A two-year independent commission studying the future of education and especially the effective use of assessment to measure student learning has issued a public policy statement calling for policymakers to turn their attention on the use of assessments to providing timely information to students and teachers rather than school and teacher accountability.
- By Dian Schaffhauser
As social media becomes ubiquitous, schools and districts should shift from trying to control its use and toward teaching faculty and students how to build successful learning communities.
PARCC--one of the two organizations tasked with developing assessments for Common Core State Standards--has released a new set of resources designed to help teachers and administrators prepare for the impending 2014 assessments.
Schools need to move away from the current factory model based on seat-time credit requirements and toward a new competency-based learning model that supports mastery-based, student-centered, personalized learning environments, according to CompetencyWorks and the International Association for K-12 Online Learning (iNACOL).
In his annual State of the Union Address Tuesday night, President Obama touched on a number of pressing education challenges. Speaking before a joint session of Congress in Washington, D.C., Obama used his platform to promote the ideas of universal preschools, innovative high schools, and affordability of higher education.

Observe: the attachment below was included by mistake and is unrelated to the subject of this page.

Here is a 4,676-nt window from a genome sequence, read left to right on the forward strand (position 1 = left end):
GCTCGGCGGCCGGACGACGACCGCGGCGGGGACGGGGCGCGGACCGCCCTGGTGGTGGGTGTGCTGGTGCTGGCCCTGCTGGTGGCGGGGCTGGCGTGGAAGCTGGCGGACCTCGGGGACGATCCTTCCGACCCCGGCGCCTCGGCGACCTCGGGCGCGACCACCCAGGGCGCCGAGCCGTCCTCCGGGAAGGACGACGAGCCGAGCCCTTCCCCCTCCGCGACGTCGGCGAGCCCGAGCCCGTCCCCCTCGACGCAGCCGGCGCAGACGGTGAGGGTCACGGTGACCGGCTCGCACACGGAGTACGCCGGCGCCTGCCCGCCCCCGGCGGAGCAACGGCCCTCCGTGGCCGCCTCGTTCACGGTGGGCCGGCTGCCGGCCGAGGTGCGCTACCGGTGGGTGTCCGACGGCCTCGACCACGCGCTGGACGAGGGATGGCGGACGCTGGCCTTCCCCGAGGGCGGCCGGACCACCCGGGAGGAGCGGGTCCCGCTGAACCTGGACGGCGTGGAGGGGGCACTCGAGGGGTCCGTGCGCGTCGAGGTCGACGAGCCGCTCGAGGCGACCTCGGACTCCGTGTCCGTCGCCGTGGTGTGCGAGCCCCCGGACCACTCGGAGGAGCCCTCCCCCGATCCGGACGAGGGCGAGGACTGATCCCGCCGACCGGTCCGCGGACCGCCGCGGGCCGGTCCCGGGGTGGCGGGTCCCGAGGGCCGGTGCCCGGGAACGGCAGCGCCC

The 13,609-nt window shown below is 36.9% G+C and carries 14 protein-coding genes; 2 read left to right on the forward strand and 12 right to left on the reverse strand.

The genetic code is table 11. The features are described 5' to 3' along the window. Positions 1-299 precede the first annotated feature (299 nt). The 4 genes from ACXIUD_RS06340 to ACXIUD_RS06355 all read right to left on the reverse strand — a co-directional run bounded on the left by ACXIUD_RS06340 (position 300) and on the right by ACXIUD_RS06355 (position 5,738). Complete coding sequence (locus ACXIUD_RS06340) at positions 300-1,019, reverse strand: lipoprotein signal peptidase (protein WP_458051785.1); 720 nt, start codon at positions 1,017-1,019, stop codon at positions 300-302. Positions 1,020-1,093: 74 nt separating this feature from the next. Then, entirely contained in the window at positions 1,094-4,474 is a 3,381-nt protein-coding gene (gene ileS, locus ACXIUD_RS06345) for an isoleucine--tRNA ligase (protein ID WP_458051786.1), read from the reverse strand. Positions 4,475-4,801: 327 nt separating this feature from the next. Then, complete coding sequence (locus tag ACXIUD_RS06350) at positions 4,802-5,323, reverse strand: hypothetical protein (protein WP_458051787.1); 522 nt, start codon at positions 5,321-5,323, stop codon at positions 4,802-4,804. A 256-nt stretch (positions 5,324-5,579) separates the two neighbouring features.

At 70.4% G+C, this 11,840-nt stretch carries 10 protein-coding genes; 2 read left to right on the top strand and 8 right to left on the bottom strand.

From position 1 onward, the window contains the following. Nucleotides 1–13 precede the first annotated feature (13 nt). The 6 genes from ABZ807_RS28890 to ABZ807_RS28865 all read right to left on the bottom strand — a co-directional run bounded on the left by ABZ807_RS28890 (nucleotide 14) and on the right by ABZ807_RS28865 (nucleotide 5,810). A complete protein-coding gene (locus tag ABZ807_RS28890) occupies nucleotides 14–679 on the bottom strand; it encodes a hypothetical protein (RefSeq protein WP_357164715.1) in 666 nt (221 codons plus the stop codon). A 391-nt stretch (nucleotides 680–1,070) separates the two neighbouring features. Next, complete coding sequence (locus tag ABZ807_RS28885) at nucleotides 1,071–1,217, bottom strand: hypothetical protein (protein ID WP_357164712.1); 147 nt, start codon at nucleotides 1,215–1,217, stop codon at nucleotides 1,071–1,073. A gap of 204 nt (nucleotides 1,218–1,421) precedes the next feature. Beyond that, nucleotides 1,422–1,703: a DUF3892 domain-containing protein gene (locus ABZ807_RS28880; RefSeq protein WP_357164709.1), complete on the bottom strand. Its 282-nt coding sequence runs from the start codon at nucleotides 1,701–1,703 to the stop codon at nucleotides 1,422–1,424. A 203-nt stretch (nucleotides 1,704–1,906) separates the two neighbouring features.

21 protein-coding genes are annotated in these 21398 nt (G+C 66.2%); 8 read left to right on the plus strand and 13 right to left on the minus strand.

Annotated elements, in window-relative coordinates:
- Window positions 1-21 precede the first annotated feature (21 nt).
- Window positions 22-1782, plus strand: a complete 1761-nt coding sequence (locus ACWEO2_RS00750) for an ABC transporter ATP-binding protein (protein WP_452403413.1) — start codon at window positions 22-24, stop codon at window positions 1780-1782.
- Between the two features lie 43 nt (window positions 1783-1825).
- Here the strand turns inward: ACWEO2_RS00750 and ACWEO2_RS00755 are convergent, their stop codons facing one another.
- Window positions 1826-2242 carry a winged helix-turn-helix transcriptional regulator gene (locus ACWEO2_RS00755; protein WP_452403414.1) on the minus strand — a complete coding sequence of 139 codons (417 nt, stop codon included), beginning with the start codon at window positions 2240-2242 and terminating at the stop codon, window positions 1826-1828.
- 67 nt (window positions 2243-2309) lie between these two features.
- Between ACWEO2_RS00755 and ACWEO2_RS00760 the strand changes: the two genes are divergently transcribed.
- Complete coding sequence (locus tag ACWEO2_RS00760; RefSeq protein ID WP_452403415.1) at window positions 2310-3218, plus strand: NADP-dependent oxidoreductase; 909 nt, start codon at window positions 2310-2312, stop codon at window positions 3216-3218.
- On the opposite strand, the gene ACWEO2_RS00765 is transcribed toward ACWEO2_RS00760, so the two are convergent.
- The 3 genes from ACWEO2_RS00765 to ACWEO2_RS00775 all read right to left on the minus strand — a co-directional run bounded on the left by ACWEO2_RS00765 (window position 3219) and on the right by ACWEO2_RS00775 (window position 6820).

- By Dian Schaffhauser
Beginning Feb. 4, Chrystyna V. Mursky will fill the role of director of professional learning for the Smarter Balanced Assessment Consortium.
The Partnership for 21st Century Skills has named two new leaders. Former West Virginia State Superintendent of Schools Steven Paine is the organization's new president; P21 Interim Executive Director Helen Soule is now the group's executive director.
New Hampshire schools have retired a century old education standard, replacing it with a new performance-based learning model.
- By Sharleen Nelson
Up to now, test makers have been the dog--and education has been the tail. But the test makers are increasingly out of touch with students who use mobile devices for everything including learning. The dog is, finally & rightfully so, becoming the tail.
- By Cathie Norris, Elliot Soloway
Restrictive approaches to social media in the classroom are hurting K-12 districts that expect their teachers to successfully guide students into the new media world. According to Steven Anderson, director of instructional technology at Winston-Salem/Forsyth County Schools, "best practices and guidelines have to allow kids to both explore and make mistakes."
- By Bridget McCrea